By Railfan & Railroad Staff
The world’s most famous steam locomotive has returned to the main line following a “shunting incident” at a Scottish heritage railway that sent two people to local hospitals last month.
On September 29, London North Eastern Railway 4-6-2 4472, better known as the Flying Scotsman, was involved in a heavy coupling incident at the Strathspey Railway in Scotland. The locomotive collided with a passenger train as it tried to couple up to it for an excursion. Two people were sent to the hospital with minor injuries. British authorities are investigating the incident. The locomotive’s owner, the National Railway Museum, announced shortly after the incident that it would be taken out of service to ensure it was not damaged.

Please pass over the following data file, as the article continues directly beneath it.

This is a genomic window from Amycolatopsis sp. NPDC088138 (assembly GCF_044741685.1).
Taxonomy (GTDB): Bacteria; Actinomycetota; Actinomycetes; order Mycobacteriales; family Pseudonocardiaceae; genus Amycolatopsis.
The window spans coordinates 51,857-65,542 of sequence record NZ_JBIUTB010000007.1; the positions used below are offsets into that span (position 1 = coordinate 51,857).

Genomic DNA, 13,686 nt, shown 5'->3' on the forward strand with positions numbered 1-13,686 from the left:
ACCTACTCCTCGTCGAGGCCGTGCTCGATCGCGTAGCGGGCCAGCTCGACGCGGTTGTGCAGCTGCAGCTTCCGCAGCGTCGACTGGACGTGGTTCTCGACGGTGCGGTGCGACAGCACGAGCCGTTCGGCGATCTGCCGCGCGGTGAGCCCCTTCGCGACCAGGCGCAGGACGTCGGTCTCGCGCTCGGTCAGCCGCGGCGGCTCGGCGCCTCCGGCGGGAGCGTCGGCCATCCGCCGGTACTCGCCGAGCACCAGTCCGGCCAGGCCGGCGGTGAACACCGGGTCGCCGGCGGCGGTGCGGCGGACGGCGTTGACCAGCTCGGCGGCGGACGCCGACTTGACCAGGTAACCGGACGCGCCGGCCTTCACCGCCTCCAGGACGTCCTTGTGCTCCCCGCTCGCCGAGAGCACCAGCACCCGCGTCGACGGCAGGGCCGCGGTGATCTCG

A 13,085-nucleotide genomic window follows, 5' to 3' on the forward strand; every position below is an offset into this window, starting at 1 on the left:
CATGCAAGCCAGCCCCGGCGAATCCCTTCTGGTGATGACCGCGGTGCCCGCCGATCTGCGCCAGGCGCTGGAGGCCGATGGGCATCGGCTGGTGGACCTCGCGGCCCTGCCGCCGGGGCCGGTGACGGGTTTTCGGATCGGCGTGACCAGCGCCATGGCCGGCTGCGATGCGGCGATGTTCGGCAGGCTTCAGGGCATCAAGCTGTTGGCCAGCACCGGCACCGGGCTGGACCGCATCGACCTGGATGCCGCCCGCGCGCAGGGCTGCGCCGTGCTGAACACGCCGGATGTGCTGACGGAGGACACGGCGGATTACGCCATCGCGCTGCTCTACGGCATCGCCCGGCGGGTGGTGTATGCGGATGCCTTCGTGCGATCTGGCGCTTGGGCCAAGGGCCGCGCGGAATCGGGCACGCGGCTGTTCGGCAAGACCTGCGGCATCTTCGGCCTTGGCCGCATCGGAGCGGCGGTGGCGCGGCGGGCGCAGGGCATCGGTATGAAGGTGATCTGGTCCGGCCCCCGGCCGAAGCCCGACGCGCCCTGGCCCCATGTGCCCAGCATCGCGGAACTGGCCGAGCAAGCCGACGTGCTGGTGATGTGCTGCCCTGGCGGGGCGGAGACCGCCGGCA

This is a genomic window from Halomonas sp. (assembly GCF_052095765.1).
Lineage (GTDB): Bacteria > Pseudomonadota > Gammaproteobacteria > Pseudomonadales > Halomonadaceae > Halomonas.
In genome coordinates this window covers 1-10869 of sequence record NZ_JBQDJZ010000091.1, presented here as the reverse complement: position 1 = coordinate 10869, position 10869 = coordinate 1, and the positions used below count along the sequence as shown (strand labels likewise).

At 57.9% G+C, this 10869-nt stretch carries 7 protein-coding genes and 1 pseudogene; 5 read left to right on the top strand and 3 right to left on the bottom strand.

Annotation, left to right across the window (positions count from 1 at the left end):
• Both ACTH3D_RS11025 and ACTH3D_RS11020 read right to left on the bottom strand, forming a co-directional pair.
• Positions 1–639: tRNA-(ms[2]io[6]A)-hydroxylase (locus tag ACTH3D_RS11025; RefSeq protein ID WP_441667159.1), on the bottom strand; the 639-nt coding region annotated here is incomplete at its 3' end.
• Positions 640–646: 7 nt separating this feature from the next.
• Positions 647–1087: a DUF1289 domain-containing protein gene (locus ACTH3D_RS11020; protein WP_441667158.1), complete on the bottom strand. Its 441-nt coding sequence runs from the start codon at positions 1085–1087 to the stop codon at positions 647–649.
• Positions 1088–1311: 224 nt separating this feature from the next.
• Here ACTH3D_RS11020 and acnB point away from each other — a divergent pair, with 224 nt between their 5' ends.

On Friday, October 6, the museum announced that a full inspection had been conducted and 4472 was “fit for main line operation.” It was then able to lead excursions on October 7 and 8.
“The investigation was carried out by an independent expert on behalf of Strathspey Railway, and the NRM’s collections and rail operations teams. The Rail Accident Investigation Branch (RAIB) has confirmed it does not require the locomotive as part of its ongoing inquiries,” wrote the National Railway Museum on X, the social media formally known as Twitter. “The safety of passengers and the public remains the highest priority and the independent investigation into the circumstances of the shunting incident involving Flying Scotsman on Friday 29 September will continue.”
NRM has been celebrating the famous locomotive’s 100th birthday this year with a series of main line excursions and tours. It will be on display at the museum later this month.